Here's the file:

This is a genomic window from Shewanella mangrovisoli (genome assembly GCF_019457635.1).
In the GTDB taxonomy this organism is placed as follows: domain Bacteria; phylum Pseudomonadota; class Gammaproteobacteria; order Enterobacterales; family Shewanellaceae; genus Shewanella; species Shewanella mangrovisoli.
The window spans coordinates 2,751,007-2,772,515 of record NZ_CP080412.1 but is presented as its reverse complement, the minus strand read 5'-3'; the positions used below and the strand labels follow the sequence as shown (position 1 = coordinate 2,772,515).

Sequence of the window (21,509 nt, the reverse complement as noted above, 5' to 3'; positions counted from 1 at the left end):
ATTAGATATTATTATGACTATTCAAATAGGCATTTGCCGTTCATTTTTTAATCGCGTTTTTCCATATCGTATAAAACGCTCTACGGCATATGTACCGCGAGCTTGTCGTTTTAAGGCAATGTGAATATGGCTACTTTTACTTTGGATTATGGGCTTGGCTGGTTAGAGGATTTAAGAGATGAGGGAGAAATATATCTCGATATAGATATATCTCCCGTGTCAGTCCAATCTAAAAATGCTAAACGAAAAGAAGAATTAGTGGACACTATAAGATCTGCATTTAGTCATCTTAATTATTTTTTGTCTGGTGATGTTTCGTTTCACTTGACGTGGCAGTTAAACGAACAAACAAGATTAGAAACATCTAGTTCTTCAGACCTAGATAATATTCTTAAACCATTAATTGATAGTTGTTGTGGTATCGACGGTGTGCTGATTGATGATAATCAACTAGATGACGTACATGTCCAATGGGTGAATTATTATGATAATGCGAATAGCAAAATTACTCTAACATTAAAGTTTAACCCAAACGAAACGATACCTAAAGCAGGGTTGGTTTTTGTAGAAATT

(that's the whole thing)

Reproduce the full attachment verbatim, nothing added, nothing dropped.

This is a genomic window from Shewanella mangrovisoli (genome assembly GCF_019457635.1).
In the GTDB taxonomy this organism is placed as follows: domain Bacteria; phylum Pseudomonadota; class Gammaproteobacteria; order Enterobacterales; family Shewanellaceae; genus Shewanella; species Shewanella mangrovisoli.
The window spans coordinates 2,751,007-2,772,515 of record NZ_CP080412.1 but is presented as its reverse complement, the minus strand read 5'-3'; the positions used below and the strand labels follow the sequence as shown (position 1 = coordinate 2,772,515).

Sequence of the window (21,509 nt, the reverse complement as noted above, 5' to 3'; positions counted from 1 at the left end):
ATTAGATATTATTATGACTATTCAAATAGGCATTTGCCGTTCATTTTTTAATCGCGTTTTTCCATATCGTATAAAACGCTCTACGGCATATGTACCGCGAGCTTGTCGTTTTAAGGCAATGTGAATATGGCTACTTTTACTTTGGATTATGGGCTTGGCTGGTTAGAGGATTTAAGAGATGAGGGAGAAATATATCTCGATATAGATATATCTCCCGTGTCAGTCCAATCTAAAAATGCTAAACGAAAAGAAGAATTAGTGGACACTATAAGATCTGCATTTAGTCATCTTAATTATTTTTTGTCTGGTGATGTTTCGTTTCACTTGACGTGGCAGTTAAACGAACAAACAAGATTAGAAACATCTAGTTCTTCAGACCTAGATAATATTCTTAAACCATTAATTGATAGTTGTTGTGGTATCGACGGTGTGCTGATTGATGATAATCAACTAGATGACGTACATGTCCAATGGGTGAATTATTATGATAATGCGAATAGCAAAATTACTCTAACATTAAAGTTTAACCCAAACGAAACGATACCTAAAGCAGGGTTGGTTTTTGTAGAAATT